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All Risks Are Perceived

Author(s): Preston Cline
Posted: August 7, 2007

I agree that we cannot have an adventurous experience without experiencing risk.  It is my opinion, however, that we do a diservice to ourselves, our staff and our clients in maintaining the deceptive concept of actual vs percieved risks.

 

A few years ago, I wrote an article for the Brathay European Youth Seminar on Risk and Adolescence demonstrating that all risks are perceived.  For the whole article, you can go here: https://www.adventuremanagement.com/resources/general.htm

 

Even if we had the statistical incident data memorized, the human brain simply doesn’t think in pure probabilistic terms.  In addition, an “Actual Risk” is technically a hazard, regardless of the definition of risk that you might use, because most people see risk as potential rather probable.  

 

“For years our industry has relied on the “Expert-Judgment Strategy” for dealing with questions of risk.  “That one can always make a legitimate distinction between ‘actual risk’ calculated by experts and so-called ‘perceived risk’ postulated by laypersons.” (Shrader-Frechette 1990) The fact is, however, that environmental risk analysts have already concluded that “ALL risks are perceived”(Shrader-Frechette 1990).  The result is that just because we claim that a particular activity or environment is “safe” doesn’t make it so.  Furthermore, the reliance on the “Expert-Judgment Strategy” by inexperienced staff members has real operational consequences.  For example, if staff members are faced with a decision in the field that falls outside of their training or staff manual they are forced to rely on their decision making skills.  If their premise is “Is it safe?” they are really asking a highly contextual, highly subjective question.  As Wilde points out in “Target Risk” everyone has his or her own internal level of “safe.”(Wilde 1994)“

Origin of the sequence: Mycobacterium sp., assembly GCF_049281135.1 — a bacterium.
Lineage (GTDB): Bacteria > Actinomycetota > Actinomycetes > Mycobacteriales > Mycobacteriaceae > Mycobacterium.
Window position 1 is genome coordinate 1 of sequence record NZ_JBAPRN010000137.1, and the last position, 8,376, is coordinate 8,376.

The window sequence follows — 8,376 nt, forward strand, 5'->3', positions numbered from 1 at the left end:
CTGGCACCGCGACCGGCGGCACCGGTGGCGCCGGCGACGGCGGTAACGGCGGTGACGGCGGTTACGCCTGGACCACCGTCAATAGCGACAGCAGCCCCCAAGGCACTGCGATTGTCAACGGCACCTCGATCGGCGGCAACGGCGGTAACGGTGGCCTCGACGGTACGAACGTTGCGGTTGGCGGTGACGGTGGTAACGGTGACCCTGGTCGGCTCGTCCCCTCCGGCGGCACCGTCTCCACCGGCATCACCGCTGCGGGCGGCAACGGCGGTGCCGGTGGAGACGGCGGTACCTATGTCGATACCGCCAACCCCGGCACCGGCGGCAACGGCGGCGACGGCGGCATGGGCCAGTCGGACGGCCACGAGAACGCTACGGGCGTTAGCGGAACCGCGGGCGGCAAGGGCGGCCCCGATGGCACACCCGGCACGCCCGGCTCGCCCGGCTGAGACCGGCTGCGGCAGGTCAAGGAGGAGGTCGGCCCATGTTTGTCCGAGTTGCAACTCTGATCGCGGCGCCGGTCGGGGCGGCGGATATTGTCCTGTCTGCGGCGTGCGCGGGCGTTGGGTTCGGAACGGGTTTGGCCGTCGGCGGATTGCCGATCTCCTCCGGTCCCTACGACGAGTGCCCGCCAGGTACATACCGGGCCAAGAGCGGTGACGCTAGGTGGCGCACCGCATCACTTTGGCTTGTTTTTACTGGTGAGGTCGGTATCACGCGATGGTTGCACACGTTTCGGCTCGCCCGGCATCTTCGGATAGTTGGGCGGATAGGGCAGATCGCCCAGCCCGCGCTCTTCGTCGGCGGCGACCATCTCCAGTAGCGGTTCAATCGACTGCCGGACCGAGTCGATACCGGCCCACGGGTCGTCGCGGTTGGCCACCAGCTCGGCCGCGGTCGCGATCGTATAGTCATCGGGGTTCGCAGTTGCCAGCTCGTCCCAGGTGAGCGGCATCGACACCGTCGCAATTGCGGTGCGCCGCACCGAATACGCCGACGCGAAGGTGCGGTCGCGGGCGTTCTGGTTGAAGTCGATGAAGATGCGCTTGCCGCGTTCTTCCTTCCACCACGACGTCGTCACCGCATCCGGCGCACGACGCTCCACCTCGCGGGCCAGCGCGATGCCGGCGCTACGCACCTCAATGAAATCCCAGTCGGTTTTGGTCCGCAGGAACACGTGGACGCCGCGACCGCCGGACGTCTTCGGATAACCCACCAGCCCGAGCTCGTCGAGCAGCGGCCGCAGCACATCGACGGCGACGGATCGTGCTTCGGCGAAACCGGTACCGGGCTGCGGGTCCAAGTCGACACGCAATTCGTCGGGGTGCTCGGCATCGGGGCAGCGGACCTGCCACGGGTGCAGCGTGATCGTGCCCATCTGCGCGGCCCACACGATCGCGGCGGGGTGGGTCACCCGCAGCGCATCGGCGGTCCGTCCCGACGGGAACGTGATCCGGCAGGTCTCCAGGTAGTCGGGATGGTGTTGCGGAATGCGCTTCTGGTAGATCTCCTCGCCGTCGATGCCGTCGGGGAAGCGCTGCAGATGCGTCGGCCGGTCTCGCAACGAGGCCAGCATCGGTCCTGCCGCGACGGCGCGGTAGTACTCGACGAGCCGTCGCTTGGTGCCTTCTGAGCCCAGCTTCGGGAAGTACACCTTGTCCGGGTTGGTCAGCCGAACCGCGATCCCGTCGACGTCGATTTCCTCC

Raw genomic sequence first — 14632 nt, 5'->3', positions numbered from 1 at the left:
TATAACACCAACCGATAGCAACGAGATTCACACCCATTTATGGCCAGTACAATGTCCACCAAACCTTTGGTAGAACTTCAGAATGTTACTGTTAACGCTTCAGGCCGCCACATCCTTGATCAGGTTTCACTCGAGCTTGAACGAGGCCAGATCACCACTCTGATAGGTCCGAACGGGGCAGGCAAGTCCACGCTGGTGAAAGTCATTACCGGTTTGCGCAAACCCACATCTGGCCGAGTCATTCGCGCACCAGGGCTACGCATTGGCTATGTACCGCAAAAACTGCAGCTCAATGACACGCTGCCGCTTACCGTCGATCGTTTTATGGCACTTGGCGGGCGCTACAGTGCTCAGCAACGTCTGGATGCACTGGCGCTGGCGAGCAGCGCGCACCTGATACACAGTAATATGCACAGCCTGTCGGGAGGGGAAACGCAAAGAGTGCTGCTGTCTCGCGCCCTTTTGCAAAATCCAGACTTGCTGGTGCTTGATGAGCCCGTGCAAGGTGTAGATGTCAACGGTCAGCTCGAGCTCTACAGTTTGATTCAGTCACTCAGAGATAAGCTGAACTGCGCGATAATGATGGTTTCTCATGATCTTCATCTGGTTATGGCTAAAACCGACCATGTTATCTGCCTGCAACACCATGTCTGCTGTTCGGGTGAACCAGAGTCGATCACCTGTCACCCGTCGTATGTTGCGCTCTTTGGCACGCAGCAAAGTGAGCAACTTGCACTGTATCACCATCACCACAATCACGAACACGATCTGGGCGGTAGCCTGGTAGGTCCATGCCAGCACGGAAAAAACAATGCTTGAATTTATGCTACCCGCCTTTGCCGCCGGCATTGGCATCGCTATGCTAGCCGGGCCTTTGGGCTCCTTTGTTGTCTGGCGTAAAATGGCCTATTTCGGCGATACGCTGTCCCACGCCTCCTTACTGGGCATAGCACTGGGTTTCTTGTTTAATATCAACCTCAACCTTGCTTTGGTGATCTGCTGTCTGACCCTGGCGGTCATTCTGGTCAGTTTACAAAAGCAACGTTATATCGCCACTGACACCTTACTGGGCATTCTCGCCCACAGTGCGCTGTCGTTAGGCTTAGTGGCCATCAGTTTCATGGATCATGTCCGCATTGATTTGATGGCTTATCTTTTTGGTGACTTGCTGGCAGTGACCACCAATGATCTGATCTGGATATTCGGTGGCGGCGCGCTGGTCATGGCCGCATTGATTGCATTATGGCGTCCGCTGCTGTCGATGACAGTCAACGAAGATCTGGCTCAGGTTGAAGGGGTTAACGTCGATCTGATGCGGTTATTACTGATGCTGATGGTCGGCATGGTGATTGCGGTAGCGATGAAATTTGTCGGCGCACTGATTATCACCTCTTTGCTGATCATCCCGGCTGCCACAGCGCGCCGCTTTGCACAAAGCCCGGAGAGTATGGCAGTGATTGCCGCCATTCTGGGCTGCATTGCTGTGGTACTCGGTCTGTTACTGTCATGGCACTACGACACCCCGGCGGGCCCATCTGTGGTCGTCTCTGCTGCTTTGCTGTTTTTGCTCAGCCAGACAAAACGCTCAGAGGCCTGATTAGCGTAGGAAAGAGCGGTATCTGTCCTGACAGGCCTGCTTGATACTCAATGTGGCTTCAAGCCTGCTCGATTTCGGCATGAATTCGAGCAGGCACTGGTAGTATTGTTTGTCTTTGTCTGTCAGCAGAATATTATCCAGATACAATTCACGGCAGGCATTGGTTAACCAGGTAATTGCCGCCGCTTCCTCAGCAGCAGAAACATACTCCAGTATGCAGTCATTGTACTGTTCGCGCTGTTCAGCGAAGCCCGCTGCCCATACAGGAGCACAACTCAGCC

Much of the challenge that we face in our field is that we, like many of the social sciences, have borrowed much of our lexicon from other scientific fields.  Terms like “risk” and “safe” are treated as though they are binary concepts when in actuality they are highly complex fluid concepts.  I will give you an example.  Gather some of your staff into a room and ask them if they think that your particular program should be safe?  Odds are they will say “Yes!” without any hesitation.  Now ask them if they are safe in the room you are currently in.  Odds are they will hesitate and then ask, well that depends on what you mean by safe?  In the abstract concepts like risk and safe can be binary.  Made personal, they become more complex, this is true for parents, administrators and regulators as well.  It is why, after years of research, I have come to define risk, in the context of education, as “human interaction with uncertainty”.  It is a definition, which supports, rather then conflicts with, our educational missions.

 

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